In 2000, after 10 years in the pastorate, two of the 1990 graduates, Paul Amiezi, and Robert Houessou, were chosen by the national church to attend seminary. After obtaining their masters degrees, they became the director (Paul) and assistant director (Robert) of the Free Will Baptist Bible Institute of Cote d’Ivoire. Saved under the ministry of Archie and Sarah Mayhew, Paul proved to be a man of conviction and wisdom.
Although the Cuban story did not repeat itself in Cote d’Ivoire, it did seem very similar. In September 2002, an attempted military coup made it necessary to evacuate all missionary personnel from Cote d’Ivoire. In the last two years other strategic withdrawals have taken place. Yet, we rejoice. The churches have remained strong through danger and difficulty. In the absence of missionaries, souls continue to be saved, and new churches are being planted. Why? We are fully convinced this has been possible because we have qualified men in leadership. We are eternally grateful that God allowed us to train most of these leaders at the Free Will Baptist Bible Institute. No, in 1984 we did not see this national upheaval coming, but God did, and He guided our preparation.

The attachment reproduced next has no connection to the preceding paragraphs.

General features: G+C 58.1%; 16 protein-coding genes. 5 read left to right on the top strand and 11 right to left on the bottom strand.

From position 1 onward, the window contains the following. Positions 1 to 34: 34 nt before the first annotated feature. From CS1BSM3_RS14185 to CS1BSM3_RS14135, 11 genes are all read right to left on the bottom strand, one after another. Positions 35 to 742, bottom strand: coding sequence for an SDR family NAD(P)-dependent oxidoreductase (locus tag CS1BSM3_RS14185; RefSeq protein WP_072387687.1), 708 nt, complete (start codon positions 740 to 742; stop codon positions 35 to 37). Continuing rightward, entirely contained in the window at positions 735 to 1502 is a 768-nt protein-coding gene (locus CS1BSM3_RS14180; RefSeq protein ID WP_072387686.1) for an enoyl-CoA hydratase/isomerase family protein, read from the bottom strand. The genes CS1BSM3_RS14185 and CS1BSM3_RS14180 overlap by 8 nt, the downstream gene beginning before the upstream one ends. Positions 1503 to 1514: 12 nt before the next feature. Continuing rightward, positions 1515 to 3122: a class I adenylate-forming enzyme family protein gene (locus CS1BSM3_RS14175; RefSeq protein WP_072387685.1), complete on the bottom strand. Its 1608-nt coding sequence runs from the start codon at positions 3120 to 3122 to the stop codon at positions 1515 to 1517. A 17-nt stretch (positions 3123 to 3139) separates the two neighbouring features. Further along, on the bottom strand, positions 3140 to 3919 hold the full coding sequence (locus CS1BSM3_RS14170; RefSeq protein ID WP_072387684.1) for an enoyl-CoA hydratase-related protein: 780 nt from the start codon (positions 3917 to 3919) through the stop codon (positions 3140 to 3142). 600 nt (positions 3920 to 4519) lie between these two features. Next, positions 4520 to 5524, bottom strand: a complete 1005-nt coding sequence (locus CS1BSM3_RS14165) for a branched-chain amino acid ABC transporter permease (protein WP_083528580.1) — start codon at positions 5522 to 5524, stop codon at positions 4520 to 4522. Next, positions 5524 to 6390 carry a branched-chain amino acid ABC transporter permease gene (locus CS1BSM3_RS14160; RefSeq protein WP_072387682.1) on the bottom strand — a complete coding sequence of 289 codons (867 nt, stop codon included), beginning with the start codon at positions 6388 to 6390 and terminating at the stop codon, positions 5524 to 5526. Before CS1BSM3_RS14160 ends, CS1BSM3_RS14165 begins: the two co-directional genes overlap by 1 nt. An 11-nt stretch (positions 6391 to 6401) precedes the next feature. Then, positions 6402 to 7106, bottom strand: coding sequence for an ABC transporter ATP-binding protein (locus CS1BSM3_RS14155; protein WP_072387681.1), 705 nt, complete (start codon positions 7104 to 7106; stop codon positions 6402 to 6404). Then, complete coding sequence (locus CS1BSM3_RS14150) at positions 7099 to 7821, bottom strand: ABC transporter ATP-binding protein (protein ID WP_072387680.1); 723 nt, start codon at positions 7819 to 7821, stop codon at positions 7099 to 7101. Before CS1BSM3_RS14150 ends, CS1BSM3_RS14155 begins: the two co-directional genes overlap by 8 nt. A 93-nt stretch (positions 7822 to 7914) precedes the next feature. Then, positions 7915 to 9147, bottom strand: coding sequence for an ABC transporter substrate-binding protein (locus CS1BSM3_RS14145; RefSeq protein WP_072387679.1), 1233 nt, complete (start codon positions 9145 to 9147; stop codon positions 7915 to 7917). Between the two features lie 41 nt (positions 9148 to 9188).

A sigh of relief escapes my lips as I jerk back to reality of the time and place.
Sitting on the stage at the annual National Association of Free Will Baptists in Goumere, Cote d’Ivoire, the time had come and I could truthfully say, “Yes, I can let go, for it was never mine in the first place. It was for the glory of God from the beginning and under national leadership it will stay the course.”
Minutes later, on August 19, 2005, Paul Amiezi, the new director of the Free Will Baptist Bible Institute, stepped to the podium and said, “I have three sentiments that weigh heavy on my heart today. Desire—the desire to see this Bible institute continue to train pastors and leaders for our churches. Conviction—that this is what God wants me to do. Fear—fear that I cannot live up to the standards that our American missionaries set for us at the institute….”
Photo: Director Paul Amiezi holds the key to the Institute in Bouna.
Officially inaugurated as the first African director of the Bible institute minutes before, Paul was overwhelmed by the task before him. I am sure he was the only one who entertained doubt. He has proven himself time and again as a man of impeccable character with the gift of administration and unquestionable commitment to training leaders for our churches. Both the missionaries and the national church were experiencing a dream come true.
I felt a sense of contentment and completion because I knew I had fully given myself to the task and finished well. I praise God He allowed me the privilege of experiencing the pain and joy that comes with letting go.
ABOUT THE AUTHOR: Clint Morgan joined the FWB International
Mission team in 1976. He currently
serves as regional director for Europe,
Russia, and Africa.